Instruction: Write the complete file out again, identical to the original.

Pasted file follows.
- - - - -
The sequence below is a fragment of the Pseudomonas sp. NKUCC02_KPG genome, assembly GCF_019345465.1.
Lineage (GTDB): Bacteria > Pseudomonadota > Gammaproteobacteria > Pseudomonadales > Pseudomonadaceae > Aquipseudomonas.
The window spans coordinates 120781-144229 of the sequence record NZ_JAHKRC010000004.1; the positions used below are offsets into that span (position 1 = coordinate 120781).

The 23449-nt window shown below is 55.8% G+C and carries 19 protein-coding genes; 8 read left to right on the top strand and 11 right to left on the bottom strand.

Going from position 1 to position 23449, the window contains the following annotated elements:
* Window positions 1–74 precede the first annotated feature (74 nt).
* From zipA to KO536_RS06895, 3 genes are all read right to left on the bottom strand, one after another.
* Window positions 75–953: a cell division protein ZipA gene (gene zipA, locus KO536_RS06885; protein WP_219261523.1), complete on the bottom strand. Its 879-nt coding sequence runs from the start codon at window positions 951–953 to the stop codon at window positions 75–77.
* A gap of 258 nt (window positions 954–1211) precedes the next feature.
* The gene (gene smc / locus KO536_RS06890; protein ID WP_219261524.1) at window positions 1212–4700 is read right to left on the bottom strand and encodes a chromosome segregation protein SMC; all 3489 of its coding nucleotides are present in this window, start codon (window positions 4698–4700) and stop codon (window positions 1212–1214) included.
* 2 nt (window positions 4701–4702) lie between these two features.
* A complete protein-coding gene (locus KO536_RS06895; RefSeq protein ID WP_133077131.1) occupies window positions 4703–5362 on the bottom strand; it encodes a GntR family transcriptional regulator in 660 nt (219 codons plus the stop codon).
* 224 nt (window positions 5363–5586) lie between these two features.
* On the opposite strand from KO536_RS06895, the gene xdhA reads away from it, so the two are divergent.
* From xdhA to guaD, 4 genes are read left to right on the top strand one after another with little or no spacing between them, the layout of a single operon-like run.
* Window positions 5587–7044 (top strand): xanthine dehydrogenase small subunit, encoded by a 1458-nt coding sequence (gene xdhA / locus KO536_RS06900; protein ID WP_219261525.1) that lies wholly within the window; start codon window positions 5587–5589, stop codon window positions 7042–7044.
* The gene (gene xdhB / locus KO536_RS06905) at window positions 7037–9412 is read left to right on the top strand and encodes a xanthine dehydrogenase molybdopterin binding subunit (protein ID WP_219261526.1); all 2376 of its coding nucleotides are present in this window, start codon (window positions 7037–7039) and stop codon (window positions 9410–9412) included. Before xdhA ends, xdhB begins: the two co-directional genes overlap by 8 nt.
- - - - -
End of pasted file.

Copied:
The sequence below is a fragment of the Pseudomonas sp. NKUCC02_KPG genome, assembly GCF_019345465.1.
Lineage (GTDB): Bacteria > Pseudomonadota > Gammaproteobacteria > Pseudomonadales > Pseudomonadaceae > Aquipseudomonas.
The window spans coordinates 120781-144229 of the sequence record NZ_JAHKRC010000004.1; the positions used below are offsets into that span (position 1 = coordinate 120781).

The 23449-nt window shown below is 55.8% G+C and carries 19 protein-coding genes; 8 read left to right on the top strand and 11 right to left on the bottom strand.

Going from position 1 to position 23449, the window contains the following annotated elements:
* Window positions 1–74 precede the first annotated feature (74 nt).
* From zipA to KO536_RS06895, 3 genes are all read right to left on the bottom strand, one after another.
* Window positions 75–953: a cell division protein ZipA gene (gene zipA, locus KO536_RS06885; protein WP_219261523.1), complete on the bottom strand. Its 879-nt coding sequence runs from the start codon at window positions 951–953 to the stop codon at window positions 75–77.
* A gap of 258 nt (window positions 954–1211) precedes the next feature.
* The gene (gene smc / locus KO536_RS06890; protein ID WP_219261524.1) at window positions 1212–4700 is read right to left on the bottom strand and encodes a chromosome segregation protein SMC; all 3489 of its coding nucleotides are present in this window, start codon (window positions 4698–4700) and stop codon (window positions 1212–1214) included.
* 2 nt (window positions 4701–4702) lie between these two features.
* A complete protein-coding gene (locus KO536_RS06895; RefSeq protein ID WP_133077131.1) occupies window positions 4703–5362 on the bottom strand; it encodes a GntR family transcriptional regulator in 660 nt (219 codons plus the stop codon).
* 224 nt (window positions 5363–5586) lie between these two features.
* On the opposite strand from KO536_RS06895, the gene xdhA reads away from it, so the two are divergent.
* From xdhA to guaD, 4 genes are read left to right on the top strand one after another with little or no spacing between them, the layout of a single operon-like run.
* Window positions 5587–7044 (top strand): xanthine dehydrogenase small subunit, encoded by a 1458-nt coding sequence (gene xdhA / locus KO536_RS06900; protein ID WP_219261525.1) that lies wholly within the window; start codon window positions 5587–5589, stop codon window positions 7042–7044.
* The gene (gene xdhB / locus KO536_RS06905) at window positions 7037–9412 is read left to right on the top strand and encodes a xanthine dehydrogenase molybdopterin binding subunit (protein ID WP_219261526.1); all 2376 of its coding nucleotides are present in this window, start codon (window positions 7037–7039) and stop codon (window positions 9410–9412) included. Before xdhA ends, xdhB begins: the two co-directional genes overlap by 8 nt.